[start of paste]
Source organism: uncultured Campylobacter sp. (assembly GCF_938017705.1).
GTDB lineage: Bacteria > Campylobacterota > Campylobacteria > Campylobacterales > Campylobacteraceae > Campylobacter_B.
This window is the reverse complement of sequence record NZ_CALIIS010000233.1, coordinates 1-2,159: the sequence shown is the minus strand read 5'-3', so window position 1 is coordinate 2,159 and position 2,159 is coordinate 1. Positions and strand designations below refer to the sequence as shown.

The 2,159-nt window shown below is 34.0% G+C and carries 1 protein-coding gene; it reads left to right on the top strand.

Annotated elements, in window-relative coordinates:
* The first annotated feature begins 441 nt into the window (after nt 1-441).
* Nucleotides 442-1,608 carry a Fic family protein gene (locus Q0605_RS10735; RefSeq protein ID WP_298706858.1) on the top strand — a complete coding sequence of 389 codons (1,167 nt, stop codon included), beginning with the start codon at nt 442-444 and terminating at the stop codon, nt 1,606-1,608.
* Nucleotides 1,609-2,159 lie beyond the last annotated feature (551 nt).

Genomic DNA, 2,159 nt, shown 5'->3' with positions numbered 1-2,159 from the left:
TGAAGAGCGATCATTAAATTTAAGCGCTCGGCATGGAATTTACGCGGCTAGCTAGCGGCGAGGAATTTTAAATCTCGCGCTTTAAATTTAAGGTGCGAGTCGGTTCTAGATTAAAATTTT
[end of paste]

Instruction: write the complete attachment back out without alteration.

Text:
Source organism: uncultured Campylobacter sp. (assembly GCF_938017705.1).
GTDB lineage: Bacteria > Campylobacterota > Campylobacteria > Campylobacterales > Campylobacteraceae > Campylobacter_B.
This window is the reverse complement of sequence record NZ_CALIIS010000233.1, coordinates 1-2,159: the sequence shown is the minus strand read 5'-3', so window position 1 is coordinate 2,159 and position 2,159 is coordinate 1. Positions and strand designations below refer to the sequence as shown.

The 2,159-nt window shown below is 34.0% G+C and carries 1 protein-coding gene; it reads left to right on the top strand.

Annotated elements, in window-relative coordinates:
* The first annotated feature begins 441 nt into the window (after nt 1-441).
* Nucleotides 442-1,608 carry a Fic family protein gene (locus Q0605_RS10735; RefSeq protein ID WP_298706858.1) on the top strand — a complete coding sequence of 389 codons (1,167 nt, stop codon included), beginning with the start codon at nt 442-444 and terminating at the stop codon, nt 1,606-1,608.
* Nucleotides 1,609-2,159 lie beyond the last annotated feature (551 nt).

Genomic DNA, 2,159 nt, shown 5'->3' with positions numbered 1-2,159 from the left:
TGAAGAGCGATCATTAAATTTAAGCGCTCGGCATGGAATTTACGCGGCTAGCTAGCGGCGAGGAATTTTAAATCTCGCGCTTTAAATTTAAGGTGCGAGTCGGTTCTAGATTAAAATTTT